A digital picture frame with weather forecast

Updating Photos

The simplest way to update the Raspberry Pi might be to wait for some special trigger file to be generated. In this case, you would just list the files in a directory on Dropbox, and when the trigger file exists, you would transfer the files.

Although I might use this method to coordinate a file transfer at work, this solution doesn't exactly scream user friendly. A different method would be to copy over all the files periodically to the Raspberry Pi. In this case, the synchronization is just a matter of removing all existing photos, gathering a list of all images on Dropbox, iterating through that list, and copying over each file. In the future, I might revise the synchronization mechanism, but for now, I will do this once a week.

The first step is to gather up a list of files to be copied over and then to iterate through that list. A rather cute way of doing this is to use both head and tail to get a specific entry from the list:

NAME=`head -${IDX} $WORKFILE | tail -1`

Downloading the file from Dropbox is then just a matter of running dbxcli with the name of the current file to retrieve.

Selecting and Displaying a Picture

Displaying a picture is as easy as running the feh program with the name of the file to be displayed over the desktop. The entire goal of the picture frame is to allow for dynamic updating of photos, but even keeping that in consideration, the photos will remain fairly static most of the time; therefore, I maintain the current list of files to display, which is generated each time the files are copied from Dropbox.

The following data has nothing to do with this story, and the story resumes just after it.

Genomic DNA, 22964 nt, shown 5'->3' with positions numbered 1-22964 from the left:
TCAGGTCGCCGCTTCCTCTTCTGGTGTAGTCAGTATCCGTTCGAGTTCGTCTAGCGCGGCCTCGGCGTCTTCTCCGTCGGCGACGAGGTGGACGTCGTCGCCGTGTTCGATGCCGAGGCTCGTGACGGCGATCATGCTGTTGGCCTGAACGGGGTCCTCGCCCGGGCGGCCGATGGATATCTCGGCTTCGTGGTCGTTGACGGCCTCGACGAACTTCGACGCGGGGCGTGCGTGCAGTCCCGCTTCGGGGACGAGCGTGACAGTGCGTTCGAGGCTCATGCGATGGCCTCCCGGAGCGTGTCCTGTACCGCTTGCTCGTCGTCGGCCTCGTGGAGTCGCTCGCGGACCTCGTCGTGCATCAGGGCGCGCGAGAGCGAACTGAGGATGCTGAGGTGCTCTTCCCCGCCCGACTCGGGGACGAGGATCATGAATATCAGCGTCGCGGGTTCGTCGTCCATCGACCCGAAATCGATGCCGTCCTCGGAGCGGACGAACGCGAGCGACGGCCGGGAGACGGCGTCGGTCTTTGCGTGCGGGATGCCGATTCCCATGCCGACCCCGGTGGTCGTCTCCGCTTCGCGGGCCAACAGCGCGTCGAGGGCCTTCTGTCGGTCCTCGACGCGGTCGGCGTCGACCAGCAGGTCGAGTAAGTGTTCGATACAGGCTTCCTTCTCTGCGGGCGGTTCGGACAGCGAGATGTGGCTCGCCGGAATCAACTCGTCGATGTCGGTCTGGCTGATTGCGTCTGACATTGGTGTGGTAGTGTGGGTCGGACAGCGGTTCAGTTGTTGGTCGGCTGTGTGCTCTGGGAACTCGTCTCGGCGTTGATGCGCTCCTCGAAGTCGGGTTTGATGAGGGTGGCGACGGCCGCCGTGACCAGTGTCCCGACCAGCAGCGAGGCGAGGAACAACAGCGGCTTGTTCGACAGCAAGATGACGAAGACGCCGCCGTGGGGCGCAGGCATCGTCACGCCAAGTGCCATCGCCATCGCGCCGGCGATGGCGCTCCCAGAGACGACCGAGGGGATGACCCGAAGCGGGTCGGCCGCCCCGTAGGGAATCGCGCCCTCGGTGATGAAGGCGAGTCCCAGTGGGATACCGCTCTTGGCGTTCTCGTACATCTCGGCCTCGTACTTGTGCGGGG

Displaying all photographs is just a matter of looping through the list of existing files. Each photo should be displayed for at least a few minutes. I decided that the script shouldn't run continuously; instead, from the list of pictures, it should choose the current image, display it, and exit. The script, then, is run by a crontab file every few minutes. For this to work, the script will need to maintain its state between runs.

The pickpicture method in Listing 2 retrieves the current item in the list to be displayed, advances the index, and then displays the current picture.

Listing 2

Display Bash Code

01 pickpicture()
02 {
03    IDXFILE=$PICDIR/index.dat
04    cd $PICDIR
05
06    IDX=`cat $IDXFILE`
07    CNT=`cat $PICLIST | wc -l`
08    NAME=`head -$IDX $PICLIST | tail -1`
09
10    IDX=$(($IDX + 1))
11
12    if [ $IDX -gt $CNT ]
13    then
14       echo 1 > $IDXFILE
15    else
16       echo $IDX > $IDXFILE
17    fi
18
19    showpicture $NAME
20
21    cd $INSTDIR
22 }

Downloading Weather Data

Retrieving the weather for a given city is quite easy. The OpenWeather site does the authentication once at the beginning and gives you a time-unlimited key, so you only need to pass the key in with each call:

CMD="http://api.openweathermap.org/data/2.5/weather?id=${CITYID}&appid=${APPID}&units=metric"
curl -s $CMD > $TODAY

The script simply makes a call to the OpenWeather URL with the appropriate parameters, and you receive a JSON object in return from the curl utility. The returned weather structure is not overly complicated: Simply select each field of interest.

Extracting the values was straightforward except for sunrise and sunset, because these values are stored as a Unix UTC value. The good news is that this can easily be converted to a more user-friendly value with the date command:

# parse out data from data file
sunset=`cat $TODAY | jq -r '.sys' |jq -r '.sunset'`
sunset=`date --date=@$sunset +'%H:%M:%S'`

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